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From heat to language, what the Atlanta Falcons rookies got out of the offseason

Falcons rookie Drake London figured out early that the Georgia heat hits a little differently. Dale Zanine/USA TODAY Sports

FLOWERY BRANCH, Ga. – Drake London walked off the field at the Atlanta Falcons' practice facility last Tuesday drenched in sweat. This would be expected after any football practice, but this -- this was a bit different.

London, the Falcons’ first-round pick this year, hadn’t experienced anything like this. He grew up in California, played wide receiver at the University of Southern California and then ended up in the heat of Georgia, where the temperature reached nearly triple digits before humidity.

“This damn weather,” London said. “Definitely something I’ve got to get used to, I would say.”

London compared his offseason progress to how the weather went last Tuesday. Practice started, then thunderstorms delayed things an hour before the Falcons resumed in somehow more humid conditions. So his first month? Sunny and positive for a while and then bouts of bad weather/bad play for someone who hasn't been in a competitive team environment since last October, when he broke his ankle at USC.

Weather issues aside, and remember, the Falcons play home games indoors at Mercedes-Benz Stadium, although they practice outside in the heat, there were things Falcons coach Arthur Smith wanted his rookies to pick up throughout their time in organized team activities. Things he stressed to his first-year players (and all his players) throughout May and June.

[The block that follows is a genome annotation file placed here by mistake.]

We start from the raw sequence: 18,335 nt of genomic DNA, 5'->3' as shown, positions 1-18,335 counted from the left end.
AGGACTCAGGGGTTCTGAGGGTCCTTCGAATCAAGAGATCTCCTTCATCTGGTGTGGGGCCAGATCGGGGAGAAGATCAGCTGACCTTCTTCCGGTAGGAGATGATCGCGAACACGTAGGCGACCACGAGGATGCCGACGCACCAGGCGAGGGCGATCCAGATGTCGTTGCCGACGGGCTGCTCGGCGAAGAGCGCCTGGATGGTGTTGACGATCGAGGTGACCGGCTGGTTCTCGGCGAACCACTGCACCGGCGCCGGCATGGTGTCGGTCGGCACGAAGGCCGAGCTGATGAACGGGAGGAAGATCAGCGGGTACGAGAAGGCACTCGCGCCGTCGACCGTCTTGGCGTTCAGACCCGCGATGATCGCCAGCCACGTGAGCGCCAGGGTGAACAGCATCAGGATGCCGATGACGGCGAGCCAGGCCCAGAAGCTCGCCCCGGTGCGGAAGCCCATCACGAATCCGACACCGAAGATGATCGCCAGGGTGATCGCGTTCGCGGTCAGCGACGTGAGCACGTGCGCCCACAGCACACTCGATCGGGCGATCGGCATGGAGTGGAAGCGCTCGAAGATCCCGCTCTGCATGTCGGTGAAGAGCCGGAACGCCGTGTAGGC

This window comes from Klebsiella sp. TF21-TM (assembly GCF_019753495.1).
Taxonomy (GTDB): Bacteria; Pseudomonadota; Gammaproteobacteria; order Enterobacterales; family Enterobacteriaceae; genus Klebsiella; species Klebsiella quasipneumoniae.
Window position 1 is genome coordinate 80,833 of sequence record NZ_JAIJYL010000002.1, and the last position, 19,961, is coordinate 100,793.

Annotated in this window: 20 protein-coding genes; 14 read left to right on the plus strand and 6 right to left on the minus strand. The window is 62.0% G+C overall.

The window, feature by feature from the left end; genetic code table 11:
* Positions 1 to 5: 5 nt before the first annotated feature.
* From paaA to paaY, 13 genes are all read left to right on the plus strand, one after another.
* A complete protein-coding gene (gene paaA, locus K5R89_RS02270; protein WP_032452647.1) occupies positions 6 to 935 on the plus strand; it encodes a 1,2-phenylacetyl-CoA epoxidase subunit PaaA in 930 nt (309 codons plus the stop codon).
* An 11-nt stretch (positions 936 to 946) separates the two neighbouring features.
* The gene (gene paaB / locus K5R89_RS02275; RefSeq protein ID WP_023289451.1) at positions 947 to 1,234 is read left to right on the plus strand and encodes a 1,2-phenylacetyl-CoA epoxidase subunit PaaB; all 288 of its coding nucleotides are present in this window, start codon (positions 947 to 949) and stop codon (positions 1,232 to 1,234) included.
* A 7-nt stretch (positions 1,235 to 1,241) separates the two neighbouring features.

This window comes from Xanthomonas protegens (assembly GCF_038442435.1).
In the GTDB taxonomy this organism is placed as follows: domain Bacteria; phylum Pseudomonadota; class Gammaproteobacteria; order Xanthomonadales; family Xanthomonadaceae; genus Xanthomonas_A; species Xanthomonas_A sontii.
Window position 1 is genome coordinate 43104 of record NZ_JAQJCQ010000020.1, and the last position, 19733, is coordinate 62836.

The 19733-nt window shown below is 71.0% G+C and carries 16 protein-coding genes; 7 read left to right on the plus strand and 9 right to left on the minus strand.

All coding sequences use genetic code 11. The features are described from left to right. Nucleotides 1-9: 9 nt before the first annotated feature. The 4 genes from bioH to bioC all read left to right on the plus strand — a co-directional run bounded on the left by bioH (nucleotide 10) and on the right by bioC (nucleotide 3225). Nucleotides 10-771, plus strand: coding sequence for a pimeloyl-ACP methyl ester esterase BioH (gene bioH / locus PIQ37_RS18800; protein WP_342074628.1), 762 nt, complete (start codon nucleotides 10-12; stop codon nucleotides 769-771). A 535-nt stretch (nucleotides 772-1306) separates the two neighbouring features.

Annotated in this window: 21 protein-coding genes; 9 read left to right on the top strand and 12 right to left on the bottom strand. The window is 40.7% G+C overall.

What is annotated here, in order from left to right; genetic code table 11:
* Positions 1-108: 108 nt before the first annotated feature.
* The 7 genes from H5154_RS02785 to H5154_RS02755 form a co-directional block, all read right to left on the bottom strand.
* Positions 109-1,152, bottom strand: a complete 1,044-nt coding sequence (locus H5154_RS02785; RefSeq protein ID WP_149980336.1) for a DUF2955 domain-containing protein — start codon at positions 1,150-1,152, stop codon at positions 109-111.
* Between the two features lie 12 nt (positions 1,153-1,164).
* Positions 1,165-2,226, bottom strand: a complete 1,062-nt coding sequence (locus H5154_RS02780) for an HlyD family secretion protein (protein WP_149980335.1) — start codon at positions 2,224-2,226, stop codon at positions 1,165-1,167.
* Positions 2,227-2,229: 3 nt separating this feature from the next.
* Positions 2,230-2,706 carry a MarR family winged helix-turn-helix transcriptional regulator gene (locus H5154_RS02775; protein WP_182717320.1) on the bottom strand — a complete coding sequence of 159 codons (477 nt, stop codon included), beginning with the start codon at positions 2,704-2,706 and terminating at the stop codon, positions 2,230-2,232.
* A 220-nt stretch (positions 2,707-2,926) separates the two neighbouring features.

“There’s more than one thing, but essentially the way we operate around here,” Smith said. “The habits that we want to enforce, the practice habits on the field. The way we teach and install, learn, really learn the language, that’s what you’re doing.”

Much of the OTA and minicamps were about installation -- really the only work in 11-on-11 periods was an installing process versus anything truly live, especially without contact or pads. It was getting acclimated to everything as a pro and trying to begin to build chemistry between players who haven’t worked together.

This began in rookie minicamp, when the Falcons had four of the team's offensive draft picks -- London, quarterback Desmond Ridder, running back Tyler Allgeier and tight end John FitzPatrick -- all room together in the dormitories at the Falcons' facility.

The acclimation was important, as was the start of figuring out everything the players would need to know in their transition from college to pro. And that’s what Ridder took out of the first month.

It wasn't, though, what surprised him the most. Nope. What stood out to him was an area he was succeeding at faster than he anticipated: learning the offense.

“I thought I was going to come in and kind of struggle a little bit,” Ridder said. “We’re almost all of the way through all our installs and, like I said, putting in all those checks. I got a good grasp of it, and that kind of surprised me, honestly.

“I’m not saying I wouldn’t have picked it up, but I thought it would have taken just a little bit longer.”

Ridder said he became more comfortable with his offensive knowledge during the last week of organized team activities -- the week before the two-day mandatory minicamp practices that closed the Falcons’ offseason program.

Everything, Ridder said, began to flow a bit easier. The playcalls started to come out of his mouth at a faster pace. He started seeing defensive coverages better, as well as understanding where his receivers were supposed to be and going to be.

That included London, who was picking up on his own nuances of route-running throughout the offseason. And the details were important. On Tuesday, after he dropped a pass during individual reps, he stopped to go back and redo the rep instead of shrugging it off.

“You’ve got to be in the right spot at the right time, lined up on your routes,” London said. “Cornerbacks, safeties, they have to be on the right track at the time too.”

Sometimes it’s the little things that help fill in the bigger picture.